Self-service tools have been a big part of the changes, allowing customers to modify such things as their policies and access rules without intervention from bank employees. For example, a treasurer could set limits on wire transfers for various clerks, then easily change the limits as needed without help from anyone at Wells Fargo. The approach seems to be working. According to Peltz, the Wholesale Internet Solutions group has grown from serving 2,200 customers at the end of 2000 to more than 22,000 at the end of 2003?all without making significant staff additions and their related costs to his group.

Solution: Train your customers to use your site most effectively.

Challenge: Reducing Number of Transactions Onsite

Peltz’s group deals with large customers spending large dollars with Wells Fargo, so training is a cost-effective option. For other sites, however, simpler, cheaper solutions are in order.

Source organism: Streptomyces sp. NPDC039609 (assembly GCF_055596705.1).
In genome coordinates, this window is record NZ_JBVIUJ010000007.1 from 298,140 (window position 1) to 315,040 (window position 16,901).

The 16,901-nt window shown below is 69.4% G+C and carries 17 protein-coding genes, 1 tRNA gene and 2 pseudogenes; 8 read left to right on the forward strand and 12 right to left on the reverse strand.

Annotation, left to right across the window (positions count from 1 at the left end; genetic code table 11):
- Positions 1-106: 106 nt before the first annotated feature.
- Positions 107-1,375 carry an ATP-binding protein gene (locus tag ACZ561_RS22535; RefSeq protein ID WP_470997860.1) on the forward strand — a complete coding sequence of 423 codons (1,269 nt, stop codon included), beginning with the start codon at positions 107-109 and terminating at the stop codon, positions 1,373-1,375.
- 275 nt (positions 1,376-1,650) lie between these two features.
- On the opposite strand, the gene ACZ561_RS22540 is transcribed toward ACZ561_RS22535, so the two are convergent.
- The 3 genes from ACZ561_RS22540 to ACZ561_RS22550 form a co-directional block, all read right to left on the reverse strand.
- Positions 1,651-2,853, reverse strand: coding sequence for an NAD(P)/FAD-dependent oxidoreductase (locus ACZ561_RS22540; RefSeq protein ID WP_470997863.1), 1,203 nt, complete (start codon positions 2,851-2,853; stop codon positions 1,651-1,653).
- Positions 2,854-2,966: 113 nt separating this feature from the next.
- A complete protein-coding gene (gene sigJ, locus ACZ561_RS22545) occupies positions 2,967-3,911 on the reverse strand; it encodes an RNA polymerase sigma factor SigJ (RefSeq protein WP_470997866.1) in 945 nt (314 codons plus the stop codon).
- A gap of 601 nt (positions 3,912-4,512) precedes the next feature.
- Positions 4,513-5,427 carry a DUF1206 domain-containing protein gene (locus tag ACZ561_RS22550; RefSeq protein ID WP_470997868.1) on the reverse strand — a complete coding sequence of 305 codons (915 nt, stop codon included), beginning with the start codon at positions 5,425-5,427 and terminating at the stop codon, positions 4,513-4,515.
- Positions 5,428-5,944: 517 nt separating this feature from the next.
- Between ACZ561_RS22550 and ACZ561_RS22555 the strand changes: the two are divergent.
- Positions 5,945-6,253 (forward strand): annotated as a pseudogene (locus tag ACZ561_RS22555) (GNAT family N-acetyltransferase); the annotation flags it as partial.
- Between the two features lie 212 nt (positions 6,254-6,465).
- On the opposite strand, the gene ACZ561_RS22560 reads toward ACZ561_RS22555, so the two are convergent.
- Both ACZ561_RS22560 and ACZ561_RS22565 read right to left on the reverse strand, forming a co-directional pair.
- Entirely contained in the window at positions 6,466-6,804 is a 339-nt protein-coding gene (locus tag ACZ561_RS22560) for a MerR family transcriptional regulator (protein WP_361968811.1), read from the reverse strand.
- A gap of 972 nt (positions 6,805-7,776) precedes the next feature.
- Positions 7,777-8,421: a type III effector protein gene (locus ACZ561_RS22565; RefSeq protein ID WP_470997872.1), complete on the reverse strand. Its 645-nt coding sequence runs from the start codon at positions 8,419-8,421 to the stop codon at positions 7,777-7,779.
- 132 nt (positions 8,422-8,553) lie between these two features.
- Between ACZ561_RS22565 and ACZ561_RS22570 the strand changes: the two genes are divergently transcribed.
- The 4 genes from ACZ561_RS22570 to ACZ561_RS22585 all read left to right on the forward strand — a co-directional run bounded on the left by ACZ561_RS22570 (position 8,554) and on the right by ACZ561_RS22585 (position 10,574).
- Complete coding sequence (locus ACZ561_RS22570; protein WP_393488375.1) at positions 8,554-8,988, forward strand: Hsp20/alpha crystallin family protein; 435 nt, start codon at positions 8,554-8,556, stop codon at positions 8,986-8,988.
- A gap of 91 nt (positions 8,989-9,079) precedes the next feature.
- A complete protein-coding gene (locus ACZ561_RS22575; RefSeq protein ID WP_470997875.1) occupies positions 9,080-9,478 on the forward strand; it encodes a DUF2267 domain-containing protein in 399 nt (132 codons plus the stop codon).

At H&R Block, for instance, the company can’t afford to train each of the more than 2 million users who show up during tax season. Instead, it concentrates on usability testing to make sure tax-filers get what they want (and only what they want), and don’t spend time using computing resources they don’t need.